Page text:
By JAMES MITCHELL
Sunday Times Newspapers
LINCOLN PARK — Heading into tomorrow’s special meeting at City Hall, Mayor Thomas Karnes wondered if this will be the year the city can move forward with confidence.
“Between last year and this there have been great strides made,” Karnes said of the city’s finances. The question will be if enough progress has been demonstrated to ease concerns that the city may face state guidance — if not management — over their finances.
A special meeting will begin at 6:30 p.m. and feature an audit of city finances from July 1, 2012 to June 30, 2013.
A year ago expectations were of a budget deficit of at least $3 million, and continued efforts to cut spending or find new revenue sources hoped to reduce that number. In August 2013 city officials requested a state review of finances, which continued through the end of the year.
Had the city failed to demonstrate progress toward reducing the deficit, state officials could place the city in consent decree, which could lead to the appointment of an emergency manager.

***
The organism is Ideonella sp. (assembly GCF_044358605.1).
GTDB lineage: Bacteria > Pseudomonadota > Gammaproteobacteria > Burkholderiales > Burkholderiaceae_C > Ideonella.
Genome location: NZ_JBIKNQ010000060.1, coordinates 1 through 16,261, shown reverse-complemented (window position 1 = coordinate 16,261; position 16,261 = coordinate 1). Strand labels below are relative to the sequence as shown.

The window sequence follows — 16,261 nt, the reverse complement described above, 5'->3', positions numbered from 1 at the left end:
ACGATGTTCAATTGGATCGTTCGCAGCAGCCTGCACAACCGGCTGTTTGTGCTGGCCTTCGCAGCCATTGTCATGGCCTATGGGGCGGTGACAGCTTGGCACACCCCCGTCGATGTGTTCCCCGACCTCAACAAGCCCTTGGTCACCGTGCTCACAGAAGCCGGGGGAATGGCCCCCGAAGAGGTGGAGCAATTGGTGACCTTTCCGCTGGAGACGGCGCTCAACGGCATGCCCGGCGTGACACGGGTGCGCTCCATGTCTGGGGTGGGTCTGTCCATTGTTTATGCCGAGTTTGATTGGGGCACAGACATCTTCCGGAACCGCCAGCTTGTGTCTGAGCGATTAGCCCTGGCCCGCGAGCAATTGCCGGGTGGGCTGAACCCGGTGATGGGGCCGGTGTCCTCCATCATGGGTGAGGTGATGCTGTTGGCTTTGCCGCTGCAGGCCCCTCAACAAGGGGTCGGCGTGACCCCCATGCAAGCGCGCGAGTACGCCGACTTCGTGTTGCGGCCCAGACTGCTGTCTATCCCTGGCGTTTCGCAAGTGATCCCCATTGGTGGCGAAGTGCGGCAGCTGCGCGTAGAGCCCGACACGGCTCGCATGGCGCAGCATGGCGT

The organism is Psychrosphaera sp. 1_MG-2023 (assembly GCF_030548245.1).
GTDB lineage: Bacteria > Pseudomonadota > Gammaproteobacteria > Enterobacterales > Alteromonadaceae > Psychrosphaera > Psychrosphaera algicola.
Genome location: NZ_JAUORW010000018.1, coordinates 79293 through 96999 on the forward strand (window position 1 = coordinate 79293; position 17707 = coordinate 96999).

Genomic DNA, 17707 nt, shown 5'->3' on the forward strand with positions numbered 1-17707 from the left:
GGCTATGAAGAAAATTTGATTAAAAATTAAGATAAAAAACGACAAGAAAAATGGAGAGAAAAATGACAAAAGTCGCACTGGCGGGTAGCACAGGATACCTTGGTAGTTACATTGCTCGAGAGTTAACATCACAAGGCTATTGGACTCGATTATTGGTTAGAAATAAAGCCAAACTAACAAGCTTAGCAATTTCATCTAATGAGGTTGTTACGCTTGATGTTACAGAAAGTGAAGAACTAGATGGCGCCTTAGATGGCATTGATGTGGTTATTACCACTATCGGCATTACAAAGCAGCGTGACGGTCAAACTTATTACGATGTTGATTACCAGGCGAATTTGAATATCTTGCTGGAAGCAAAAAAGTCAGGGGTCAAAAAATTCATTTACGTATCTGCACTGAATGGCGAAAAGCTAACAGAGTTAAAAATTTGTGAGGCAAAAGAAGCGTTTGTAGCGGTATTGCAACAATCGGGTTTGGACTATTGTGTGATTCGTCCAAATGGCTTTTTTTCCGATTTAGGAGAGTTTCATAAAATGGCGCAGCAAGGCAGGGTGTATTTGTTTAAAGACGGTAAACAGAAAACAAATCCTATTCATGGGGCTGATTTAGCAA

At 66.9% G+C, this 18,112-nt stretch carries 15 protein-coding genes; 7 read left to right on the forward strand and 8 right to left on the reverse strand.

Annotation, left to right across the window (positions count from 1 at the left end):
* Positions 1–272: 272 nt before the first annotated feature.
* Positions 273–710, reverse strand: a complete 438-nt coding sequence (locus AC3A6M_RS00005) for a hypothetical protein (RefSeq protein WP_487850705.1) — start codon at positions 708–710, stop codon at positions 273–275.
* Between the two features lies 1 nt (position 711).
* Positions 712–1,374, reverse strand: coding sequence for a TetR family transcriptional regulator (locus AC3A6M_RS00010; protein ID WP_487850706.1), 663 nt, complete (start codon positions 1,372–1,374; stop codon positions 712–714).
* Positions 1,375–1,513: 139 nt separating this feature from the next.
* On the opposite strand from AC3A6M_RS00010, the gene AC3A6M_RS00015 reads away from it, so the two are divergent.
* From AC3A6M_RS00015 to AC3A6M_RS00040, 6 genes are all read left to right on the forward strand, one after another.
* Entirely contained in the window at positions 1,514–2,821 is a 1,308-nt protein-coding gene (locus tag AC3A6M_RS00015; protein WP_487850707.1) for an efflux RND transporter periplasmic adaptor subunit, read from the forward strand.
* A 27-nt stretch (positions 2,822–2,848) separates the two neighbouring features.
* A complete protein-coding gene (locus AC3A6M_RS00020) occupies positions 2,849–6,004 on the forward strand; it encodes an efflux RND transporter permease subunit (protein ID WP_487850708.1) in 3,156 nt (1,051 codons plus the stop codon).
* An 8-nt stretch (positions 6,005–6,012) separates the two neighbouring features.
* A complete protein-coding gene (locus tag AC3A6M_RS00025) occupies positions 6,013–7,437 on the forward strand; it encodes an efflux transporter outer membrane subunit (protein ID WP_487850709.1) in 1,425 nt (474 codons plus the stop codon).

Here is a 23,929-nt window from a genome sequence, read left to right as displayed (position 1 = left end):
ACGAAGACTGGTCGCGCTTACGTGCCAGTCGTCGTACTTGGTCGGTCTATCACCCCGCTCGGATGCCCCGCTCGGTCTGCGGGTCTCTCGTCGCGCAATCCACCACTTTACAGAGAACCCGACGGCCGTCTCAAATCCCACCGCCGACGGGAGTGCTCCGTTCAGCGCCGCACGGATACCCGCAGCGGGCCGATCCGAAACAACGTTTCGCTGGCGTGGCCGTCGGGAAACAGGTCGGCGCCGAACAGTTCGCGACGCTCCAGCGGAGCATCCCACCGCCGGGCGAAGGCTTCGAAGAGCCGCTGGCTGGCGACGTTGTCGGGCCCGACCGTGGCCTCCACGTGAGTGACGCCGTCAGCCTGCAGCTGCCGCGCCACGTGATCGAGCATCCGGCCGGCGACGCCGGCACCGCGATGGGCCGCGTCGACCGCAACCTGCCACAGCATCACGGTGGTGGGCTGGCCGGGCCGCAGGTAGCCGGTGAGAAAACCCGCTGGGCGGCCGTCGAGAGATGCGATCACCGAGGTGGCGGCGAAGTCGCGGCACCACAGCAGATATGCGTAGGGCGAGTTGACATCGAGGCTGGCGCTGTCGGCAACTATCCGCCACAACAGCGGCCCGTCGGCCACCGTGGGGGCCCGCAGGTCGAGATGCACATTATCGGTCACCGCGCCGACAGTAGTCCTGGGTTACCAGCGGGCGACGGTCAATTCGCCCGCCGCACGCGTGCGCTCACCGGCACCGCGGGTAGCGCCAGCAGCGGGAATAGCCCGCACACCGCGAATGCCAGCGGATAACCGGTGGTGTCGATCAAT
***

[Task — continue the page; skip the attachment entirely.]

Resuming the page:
“We’ve been working the last two months,” Karnes said. Elected in November, Karnes and his administration continued with plans and strategies to resolve spending issues and generate revenue however possible.
Union contracts have been or are being settled, Karnes said, including a firefighter’s contract that cut pay but added insurance savings. Last month city council settled a lawsuit with SunTrust Bank; the city had reportedly defaulted on payments to Honeywell Corp., and Karnes said the legal case had become a drain on city finances.
“That wasn’t too bad for us,” Karnes said. “We end up paying it quicker and will free up about $83,000 a quarter with just that one thing.”
State officials were reportedly encouraged late last year with the city’s progress, and additional reviews in the weeks ahead could confirm that the worst of the economic storm is in the past.
Karnes said few decisions or conversations at city hall are held without invoking the threat of state takeover. Investors are uncertain, new businesses cautious and even a tentative State of the City address awaits scheduling. The event is normally held in February, but Karnes said that later may be better in this case.
“We wanted to see if we had the review team in here at that point,” Karnes said. “Doing one right now wouldn’t be proper.”
(James Mitchell can be reached at [email protected])